Corbyn’s sudden popularity fits within a broader trend in favor of the hard left across much of the developed world. Greece now has the only far-left government in Europe, and the anti-austerity Podemos is running hard to lead the second in Spain’s upcoming general election. Thomas Mulcair and the New Democratic Party (NDP) are now leading polls as the most popular option ahead of Canada’s October elections, to the dismay of the center-left Liberal Party, now mired in third place under Justin Trudeau. In the United States, senator Bernie Sanders, a Vermont socialist, is waging a stronger battle than anyone imagined against former secretary of state Hillary Clinton for the Democratic presidential nomination.
Back in the United Kingdom, however, a Corbyn victory might just be enough to tear the party apart — as happened in 1981 when Roy Jenkins and David Owen defied Labour’s left-wing leader, Michael Foot, and bolted to form the Social Democratic Party (seven years later, it merged into the Liberal Democrats).
Even Blair chimed in, making it clear that Corbyn’s leadership would be devastating:
It would not take the country forwards, it would take it backwards. This is why when people say ‘My heart says I should really be with that politics,’ get a transplant.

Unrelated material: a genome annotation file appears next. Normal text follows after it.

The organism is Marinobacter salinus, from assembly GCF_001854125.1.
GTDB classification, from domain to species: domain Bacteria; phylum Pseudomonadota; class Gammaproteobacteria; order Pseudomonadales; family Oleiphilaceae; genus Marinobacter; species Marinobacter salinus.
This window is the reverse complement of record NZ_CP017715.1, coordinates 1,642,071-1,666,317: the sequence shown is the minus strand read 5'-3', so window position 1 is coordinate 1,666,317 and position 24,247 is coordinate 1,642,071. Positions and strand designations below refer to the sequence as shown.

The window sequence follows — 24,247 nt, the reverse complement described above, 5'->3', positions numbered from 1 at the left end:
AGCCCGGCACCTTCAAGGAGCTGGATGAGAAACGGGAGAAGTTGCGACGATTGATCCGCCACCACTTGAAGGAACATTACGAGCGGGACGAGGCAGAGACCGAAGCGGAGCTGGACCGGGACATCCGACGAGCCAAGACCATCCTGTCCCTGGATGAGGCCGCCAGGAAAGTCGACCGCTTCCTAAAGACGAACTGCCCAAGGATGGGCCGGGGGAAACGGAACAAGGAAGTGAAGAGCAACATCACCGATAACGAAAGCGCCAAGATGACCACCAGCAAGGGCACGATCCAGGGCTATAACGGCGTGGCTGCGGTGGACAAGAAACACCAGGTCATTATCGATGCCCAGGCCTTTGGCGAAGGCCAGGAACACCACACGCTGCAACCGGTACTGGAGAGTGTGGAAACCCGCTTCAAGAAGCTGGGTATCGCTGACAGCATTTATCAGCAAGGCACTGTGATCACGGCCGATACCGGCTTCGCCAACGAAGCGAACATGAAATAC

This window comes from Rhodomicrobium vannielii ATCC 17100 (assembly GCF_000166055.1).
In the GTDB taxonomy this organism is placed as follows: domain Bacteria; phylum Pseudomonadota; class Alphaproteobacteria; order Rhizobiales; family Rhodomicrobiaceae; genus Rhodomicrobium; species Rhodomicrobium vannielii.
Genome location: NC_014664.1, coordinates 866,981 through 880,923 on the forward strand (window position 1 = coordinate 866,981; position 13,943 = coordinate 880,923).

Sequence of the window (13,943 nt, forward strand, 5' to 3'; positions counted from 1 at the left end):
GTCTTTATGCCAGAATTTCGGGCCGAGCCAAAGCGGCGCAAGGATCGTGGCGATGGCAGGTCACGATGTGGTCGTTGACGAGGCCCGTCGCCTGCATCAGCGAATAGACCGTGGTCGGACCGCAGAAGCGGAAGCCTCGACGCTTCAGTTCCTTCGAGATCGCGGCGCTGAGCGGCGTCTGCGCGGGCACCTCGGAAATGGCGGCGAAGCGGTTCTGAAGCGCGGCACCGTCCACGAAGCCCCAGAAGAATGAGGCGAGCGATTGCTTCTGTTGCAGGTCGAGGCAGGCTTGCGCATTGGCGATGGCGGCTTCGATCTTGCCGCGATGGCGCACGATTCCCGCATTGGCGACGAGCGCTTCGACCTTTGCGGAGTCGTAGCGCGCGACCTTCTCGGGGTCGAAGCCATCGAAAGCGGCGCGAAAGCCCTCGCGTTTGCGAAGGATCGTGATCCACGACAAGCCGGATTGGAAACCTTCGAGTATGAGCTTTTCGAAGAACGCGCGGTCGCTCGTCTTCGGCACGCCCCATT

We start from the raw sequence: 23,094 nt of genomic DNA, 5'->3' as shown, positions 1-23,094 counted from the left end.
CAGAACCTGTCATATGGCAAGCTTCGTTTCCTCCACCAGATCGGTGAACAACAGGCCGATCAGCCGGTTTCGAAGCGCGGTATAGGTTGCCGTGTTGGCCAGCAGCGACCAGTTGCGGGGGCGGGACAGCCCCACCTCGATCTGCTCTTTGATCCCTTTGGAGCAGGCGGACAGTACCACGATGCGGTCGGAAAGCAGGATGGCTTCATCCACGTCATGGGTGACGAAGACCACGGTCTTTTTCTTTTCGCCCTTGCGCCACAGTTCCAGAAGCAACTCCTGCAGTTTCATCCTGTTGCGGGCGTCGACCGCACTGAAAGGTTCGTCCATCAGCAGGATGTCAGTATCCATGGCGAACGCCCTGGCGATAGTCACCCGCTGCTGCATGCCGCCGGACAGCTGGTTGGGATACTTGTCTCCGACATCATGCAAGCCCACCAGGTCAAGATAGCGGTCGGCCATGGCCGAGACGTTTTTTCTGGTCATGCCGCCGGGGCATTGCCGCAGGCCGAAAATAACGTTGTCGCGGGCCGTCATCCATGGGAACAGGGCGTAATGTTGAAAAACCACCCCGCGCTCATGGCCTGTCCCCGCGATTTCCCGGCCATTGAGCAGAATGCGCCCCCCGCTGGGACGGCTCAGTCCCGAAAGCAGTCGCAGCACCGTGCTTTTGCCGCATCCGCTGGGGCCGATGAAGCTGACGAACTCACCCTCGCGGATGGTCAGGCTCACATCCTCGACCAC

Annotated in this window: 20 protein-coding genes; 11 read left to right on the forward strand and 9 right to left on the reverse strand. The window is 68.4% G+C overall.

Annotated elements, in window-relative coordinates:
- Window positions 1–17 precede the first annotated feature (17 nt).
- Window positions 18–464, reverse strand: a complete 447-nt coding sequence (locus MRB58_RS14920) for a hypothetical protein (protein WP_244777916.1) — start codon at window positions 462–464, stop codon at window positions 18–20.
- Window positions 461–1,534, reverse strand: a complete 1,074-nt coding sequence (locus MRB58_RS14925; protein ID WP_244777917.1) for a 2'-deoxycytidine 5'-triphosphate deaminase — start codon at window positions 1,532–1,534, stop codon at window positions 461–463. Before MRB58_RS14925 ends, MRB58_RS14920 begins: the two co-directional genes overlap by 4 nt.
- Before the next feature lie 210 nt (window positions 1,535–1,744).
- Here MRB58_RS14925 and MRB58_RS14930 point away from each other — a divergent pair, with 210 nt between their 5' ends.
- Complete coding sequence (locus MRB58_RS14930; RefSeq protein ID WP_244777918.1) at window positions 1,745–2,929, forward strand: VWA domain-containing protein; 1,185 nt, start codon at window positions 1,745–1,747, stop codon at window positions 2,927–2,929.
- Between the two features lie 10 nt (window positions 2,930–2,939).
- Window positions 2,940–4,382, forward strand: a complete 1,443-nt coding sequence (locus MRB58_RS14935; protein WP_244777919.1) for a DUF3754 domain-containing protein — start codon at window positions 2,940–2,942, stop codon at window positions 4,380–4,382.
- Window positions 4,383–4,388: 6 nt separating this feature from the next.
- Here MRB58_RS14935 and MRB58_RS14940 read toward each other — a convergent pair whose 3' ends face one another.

Oddsmakers still give Burnham (pictured above) the edge. He’s young, but he has ample ministerial experience in government. Like Corbyn, he has union support, even as Labour elites would line up behind him. He has a pretty face, a working-class background in Liverpool and an accent that matches. Detractors say he’s a northern, third-rate version of Miliband; other critics argue he has no firm principles and will pander to the left and to the center.
In the immediate aftermath of the election defeat, the emerging consensus was that Miliband pulled too far left. Corbyn’s rise suggests the Labour grassroots feel differently.
If that feels somewhat schizophrenic, that’s because it is becoming the natural state of Labour these days. The party lost its stronghold in Scotland due to the SNP’s we-can-have-it-all approach to independence, autonomy and public spending. In northern England, concerns about immigration, economic opportunity and inequality caused traditional Labour supporters to consider the United Kingdom Independence Party (UKIP). In southern England, Miliband’s high-profile attacks on non-dom tax status and his call for a mansion tax seemed to reinforce that he was every bit the son of his Marxist intellectual father.
If the party chooses a Blarite leader like Kendall, it could win back the supporters of the 1990s and early 2000s — at the expense of Scotland and northern England.
If the party chooses Corbyn, it could stop the SNP and UKIP in their tracks — at the expense of horrifying the rest of England and the Labour elite.
If the party chooses Burnham or Cooper, it risks spreading itself too thin ideologically — thereby making it seem phony and inauthentic.
So no matter who emerges as Labour’s next leader on September 12, it will be vital to unite the varying factions. In a country where a Labour victory now depends on being different things to very different constituencies, the party’s tribal factions can no longer afford to snip at one another.